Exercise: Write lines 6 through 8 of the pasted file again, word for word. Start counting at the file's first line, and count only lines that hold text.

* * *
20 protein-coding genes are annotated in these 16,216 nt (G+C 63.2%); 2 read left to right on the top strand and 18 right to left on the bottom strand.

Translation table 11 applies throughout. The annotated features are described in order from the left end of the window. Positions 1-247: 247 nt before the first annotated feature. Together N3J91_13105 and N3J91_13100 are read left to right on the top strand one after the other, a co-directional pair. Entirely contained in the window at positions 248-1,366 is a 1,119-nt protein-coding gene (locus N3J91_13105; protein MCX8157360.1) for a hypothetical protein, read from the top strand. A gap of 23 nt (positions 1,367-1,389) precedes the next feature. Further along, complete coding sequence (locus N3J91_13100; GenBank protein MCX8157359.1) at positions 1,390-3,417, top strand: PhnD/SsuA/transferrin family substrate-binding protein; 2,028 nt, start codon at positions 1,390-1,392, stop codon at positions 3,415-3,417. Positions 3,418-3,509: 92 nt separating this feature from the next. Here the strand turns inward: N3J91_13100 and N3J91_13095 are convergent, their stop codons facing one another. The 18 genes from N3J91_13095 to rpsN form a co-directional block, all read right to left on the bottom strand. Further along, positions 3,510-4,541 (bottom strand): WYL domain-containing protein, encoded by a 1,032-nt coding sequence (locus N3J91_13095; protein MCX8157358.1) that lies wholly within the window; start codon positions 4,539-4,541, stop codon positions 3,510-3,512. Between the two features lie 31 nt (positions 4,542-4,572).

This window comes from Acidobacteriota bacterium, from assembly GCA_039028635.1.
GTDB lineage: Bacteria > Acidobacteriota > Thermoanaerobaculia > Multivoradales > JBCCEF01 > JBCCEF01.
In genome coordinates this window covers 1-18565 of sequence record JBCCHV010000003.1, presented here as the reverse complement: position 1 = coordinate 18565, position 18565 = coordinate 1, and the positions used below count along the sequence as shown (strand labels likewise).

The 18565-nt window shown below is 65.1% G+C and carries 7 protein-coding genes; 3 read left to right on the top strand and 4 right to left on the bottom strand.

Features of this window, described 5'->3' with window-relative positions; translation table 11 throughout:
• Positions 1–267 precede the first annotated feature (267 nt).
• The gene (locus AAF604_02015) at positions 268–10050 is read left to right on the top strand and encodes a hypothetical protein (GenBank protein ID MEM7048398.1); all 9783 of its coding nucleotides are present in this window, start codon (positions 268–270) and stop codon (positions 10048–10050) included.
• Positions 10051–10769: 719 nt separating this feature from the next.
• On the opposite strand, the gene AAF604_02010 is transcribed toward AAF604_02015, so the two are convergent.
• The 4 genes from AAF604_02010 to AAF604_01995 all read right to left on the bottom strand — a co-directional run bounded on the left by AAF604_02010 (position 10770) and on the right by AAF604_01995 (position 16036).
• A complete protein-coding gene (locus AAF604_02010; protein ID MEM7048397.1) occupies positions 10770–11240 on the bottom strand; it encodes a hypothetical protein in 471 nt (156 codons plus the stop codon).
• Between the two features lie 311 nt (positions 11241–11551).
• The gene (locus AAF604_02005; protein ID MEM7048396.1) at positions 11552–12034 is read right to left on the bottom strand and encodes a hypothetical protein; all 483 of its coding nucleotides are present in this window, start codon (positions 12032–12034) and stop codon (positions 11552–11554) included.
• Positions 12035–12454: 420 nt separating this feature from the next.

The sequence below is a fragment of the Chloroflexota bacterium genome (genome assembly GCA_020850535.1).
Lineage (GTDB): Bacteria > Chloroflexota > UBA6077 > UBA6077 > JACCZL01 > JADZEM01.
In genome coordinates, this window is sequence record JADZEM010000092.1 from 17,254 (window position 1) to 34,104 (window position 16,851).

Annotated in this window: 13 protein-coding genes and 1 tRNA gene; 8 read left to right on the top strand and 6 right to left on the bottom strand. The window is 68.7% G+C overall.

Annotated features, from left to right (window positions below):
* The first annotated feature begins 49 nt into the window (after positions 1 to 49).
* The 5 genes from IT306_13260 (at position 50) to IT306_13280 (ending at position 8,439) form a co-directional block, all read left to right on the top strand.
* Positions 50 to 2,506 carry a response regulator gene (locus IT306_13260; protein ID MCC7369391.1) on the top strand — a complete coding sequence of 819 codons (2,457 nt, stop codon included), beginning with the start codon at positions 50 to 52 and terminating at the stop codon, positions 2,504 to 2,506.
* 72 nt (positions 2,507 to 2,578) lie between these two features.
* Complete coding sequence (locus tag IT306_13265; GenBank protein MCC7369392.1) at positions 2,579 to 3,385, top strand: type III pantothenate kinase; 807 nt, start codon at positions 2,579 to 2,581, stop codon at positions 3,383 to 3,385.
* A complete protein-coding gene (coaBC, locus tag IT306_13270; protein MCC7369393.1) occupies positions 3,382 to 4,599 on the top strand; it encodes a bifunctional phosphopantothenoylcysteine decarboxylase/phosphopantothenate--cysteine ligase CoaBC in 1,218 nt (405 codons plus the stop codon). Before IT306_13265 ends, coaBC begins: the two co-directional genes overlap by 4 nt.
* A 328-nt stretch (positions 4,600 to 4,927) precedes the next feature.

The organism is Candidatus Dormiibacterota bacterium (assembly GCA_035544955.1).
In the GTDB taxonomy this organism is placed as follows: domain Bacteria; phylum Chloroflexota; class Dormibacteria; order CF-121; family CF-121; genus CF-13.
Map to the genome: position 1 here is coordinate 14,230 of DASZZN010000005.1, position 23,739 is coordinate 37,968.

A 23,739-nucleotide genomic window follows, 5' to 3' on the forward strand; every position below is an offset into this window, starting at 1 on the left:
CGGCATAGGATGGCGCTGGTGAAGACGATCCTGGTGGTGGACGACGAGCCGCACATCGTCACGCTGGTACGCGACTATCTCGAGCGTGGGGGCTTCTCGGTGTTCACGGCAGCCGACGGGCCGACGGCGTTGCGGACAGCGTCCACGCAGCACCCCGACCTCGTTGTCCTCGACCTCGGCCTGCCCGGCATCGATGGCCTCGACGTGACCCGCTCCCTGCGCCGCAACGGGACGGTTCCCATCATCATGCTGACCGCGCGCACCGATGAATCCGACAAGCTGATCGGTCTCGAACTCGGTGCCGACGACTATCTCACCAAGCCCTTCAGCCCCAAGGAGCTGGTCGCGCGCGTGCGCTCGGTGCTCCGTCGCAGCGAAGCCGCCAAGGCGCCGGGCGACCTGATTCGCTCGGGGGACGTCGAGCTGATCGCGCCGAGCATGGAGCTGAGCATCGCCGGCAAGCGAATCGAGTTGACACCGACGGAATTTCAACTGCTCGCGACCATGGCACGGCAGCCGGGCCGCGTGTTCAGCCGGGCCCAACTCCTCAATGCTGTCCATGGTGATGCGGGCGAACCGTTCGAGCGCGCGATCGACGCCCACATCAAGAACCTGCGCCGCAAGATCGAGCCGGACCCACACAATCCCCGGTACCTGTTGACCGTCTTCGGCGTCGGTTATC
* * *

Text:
The 18565-nt window shown below is 65.1% G+C and carries 7 protein-coding genes; 3 read left to right on the top strand and 4 right to left on the bottom strand.

Features of this window, described 5'->3' with window-relative positions; translation table 11 throughout:
• Positions 1–267 precede the first annotated feature (267 nt).